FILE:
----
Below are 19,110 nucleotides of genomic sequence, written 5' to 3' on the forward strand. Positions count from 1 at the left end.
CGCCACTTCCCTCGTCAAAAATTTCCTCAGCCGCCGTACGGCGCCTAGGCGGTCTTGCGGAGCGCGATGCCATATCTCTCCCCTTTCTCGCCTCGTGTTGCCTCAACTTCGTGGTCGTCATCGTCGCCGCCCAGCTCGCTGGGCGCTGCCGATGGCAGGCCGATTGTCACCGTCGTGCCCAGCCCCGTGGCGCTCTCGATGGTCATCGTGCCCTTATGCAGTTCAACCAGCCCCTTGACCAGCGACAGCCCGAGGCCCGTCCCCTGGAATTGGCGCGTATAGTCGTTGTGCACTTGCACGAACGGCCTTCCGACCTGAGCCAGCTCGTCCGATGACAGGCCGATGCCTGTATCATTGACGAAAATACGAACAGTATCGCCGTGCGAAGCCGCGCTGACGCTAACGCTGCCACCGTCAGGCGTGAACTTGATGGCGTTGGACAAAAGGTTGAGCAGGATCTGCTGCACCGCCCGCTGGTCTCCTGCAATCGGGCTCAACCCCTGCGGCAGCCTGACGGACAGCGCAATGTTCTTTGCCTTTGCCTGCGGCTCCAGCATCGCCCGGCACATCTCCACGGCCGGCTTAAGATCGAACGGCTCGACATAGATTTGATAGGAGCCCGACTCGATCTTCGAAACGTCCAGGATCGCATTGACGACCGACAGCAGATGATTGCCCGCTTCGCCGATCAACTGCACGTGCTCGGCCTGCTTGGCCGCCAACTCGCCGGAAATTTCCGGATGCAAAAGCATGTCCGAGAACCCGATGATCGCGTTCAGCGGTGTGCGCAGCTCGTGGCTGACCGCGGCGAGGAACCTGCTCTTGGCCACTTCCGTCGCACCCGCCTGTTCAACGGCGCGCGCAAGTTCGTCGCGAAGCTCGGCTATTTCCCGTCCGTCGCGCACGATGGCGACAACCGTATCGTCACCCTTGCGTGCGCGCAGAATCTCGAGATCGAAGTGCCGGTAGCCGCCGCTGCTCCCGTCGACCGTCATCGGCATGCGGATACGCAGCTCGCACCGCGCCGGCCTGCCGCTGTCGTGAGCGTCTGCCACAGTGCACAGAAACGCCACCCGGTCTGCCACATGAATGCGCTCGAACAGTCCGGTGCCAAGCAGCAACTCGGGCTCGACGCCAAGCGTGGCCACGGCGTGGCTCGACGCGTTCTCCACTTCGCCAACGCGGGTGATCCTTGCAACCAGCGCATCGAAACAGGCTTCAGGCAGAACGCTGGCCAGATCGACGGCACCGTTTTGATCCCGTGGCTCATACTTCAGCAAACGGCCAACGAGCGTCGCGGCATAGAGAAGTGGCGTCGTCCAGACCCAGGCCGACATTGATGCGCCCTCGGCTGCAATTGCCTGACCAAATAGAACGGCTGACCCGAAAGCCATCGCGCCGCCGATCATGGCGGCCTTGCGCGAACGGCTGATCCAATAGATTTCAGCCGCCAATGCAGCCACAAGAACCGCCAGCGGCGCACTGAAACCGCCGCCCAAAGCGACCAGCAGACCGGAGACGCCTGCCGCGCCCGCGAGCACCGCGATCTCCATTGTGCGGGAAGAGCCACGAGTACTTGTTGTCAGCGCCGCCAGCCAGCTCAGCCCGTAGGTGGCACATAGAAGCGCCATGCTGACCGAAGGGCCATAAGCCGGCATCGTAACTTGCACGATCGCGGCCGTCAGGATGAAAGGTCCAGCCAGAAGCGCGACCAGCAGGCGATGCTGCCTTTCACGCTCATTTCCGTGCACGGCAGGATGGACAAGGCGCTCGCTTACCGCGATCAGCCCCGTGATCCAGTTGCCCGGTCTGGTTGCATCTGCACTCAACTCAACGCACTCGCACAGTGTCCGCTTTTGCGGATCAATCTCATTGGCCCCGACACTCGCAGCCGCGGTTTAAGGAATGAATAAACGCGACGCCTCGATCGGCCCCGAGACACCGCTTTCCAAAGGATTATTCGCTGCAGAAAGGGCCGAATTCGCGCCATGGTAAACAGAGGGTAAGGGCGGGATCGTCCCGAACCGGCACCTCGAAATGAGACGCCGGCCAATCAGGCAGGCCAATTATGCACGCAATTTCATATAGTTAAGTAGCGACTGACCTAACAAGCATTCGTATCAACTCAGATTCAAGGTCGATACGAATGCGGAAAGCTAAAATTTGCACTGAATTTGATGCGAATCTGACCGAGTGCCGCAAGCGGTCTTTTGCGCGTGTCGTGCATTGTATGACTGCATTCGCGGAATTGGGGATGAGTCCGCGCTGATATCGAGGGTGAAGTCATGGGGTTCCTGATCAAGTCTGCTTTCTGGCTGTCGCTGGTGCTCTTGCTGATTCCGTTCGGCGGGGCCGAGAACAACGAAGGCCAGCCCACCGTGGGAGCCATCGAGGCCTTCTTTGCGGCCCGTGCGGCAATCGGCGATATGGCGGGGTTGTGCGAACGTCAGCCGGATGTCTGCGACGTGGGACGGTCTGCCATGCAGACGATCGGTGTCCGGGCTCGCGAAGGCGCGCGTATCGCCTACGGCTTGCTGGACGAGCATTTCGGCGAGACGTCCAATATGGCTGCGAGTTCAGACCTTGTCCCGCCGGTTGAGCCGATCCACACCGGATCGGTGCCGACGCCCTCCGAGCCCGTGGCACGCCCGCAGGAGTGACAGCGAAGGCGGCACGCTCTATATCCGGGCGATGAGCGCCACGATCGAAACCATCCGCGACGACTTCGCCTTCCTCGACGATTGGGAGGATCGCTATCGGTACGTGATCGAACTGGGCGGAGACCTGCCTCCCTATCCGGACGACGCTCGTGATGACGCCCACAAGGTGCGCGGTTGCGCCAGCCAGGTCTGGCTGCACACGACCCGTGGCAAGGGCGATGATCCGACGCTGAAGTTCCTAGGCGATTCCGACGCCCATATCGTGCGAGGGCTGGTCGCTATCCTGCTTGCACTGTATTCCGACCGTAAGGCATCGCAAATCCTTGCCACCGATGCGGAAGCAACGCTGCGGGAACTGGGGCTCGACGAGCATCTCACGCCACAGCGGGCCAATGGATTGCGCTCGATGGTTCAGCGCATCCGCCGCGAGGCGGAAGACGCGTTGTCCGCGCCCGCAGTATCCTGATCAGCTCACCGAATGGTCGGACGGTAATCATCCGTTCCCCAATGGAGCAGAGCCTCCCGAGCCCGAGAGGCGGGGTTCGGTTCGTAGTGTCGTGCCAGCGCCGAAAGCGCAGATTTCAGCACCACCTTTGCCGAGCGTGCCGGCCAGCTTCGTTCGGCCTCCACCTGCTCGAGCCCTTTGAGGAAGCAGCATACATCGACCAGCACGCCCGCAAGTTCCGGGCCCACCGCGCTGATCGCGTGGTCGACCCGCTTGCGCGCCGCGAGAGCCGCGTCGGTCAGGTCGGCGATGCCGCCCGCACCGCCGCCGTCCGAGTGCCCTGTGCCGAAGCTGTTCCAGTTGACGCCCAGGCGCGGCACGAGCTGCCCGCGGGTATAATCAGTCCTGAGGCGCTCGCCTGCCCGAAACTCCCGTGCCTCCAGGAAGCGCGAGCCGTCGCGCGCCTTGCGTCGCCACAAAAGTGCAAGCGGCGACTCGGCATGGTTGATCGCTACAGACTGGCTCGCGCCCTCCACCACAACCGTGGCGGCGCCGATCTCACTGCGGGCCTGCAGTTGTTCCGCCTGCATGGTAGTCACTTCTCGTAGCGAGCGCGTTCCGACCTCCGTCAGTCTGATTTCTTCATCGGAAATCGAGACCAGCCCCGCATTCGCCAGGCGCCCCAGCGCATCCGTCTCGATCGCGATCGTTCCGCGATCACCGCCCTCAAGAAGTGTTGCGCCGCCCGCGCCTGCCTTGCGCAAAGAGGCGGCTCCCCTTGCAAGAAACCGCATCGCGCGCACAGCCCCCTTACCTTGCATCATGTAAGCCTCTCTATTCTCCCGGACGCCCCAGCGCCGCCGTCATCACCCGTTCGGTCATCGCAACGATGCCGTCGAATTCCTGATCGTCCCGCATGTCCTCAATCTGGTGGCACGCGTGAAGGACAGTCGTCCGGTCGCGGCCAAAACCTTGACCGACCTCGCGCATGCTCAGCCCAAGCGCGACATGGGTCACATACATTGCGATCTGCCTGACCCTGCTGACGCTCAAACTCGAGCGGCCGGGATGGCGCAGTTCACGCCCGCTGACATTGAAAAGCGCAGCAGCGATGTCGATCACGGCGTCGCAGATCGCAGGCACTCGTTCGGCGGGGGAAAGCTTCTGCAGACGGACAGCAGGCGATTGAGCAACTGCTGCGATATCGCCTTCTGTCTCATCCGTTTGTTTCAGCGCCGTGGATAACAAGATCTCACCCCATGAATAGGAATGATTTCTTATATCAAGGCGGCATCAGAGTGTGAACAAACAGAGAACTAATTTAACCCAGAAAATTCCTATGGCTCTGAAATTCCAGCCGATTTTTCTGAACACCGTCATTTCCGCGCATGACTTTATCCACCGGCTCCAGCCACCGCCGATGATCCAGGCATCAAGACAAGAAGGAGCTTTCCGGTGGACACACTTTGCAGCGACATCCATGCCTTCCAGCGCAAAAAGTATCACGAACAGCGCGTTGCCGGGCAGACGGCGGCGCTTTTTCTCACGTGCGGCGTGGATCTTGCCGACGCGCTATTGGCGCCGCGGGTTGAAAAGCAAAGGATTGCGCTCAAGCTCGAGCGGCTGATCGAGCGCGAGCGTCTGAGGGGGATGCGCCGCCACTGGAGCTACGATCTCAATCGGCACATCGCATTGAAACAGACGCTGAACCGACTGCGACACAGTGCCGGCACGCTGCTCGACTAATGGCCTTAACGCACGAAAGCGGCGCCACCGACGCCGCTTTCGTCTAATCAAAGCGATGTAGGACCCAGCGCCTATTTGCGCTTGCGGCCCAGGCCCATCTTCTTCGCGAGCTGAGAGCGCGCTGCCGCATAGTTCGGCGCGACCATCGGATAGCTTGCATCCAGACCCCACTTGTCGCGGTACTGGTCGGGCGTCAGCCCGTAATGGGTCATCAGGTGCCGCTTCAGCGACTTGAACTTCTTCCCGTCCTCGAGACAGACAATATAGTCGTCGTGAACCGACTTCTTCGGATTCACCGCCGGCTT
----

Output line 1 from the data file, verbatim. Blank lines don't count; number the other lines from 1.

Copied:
Below are 19,110 nucleotides of genomic sequence, written 5' to 3' on the forward strand. Positions count from 1 at the left end.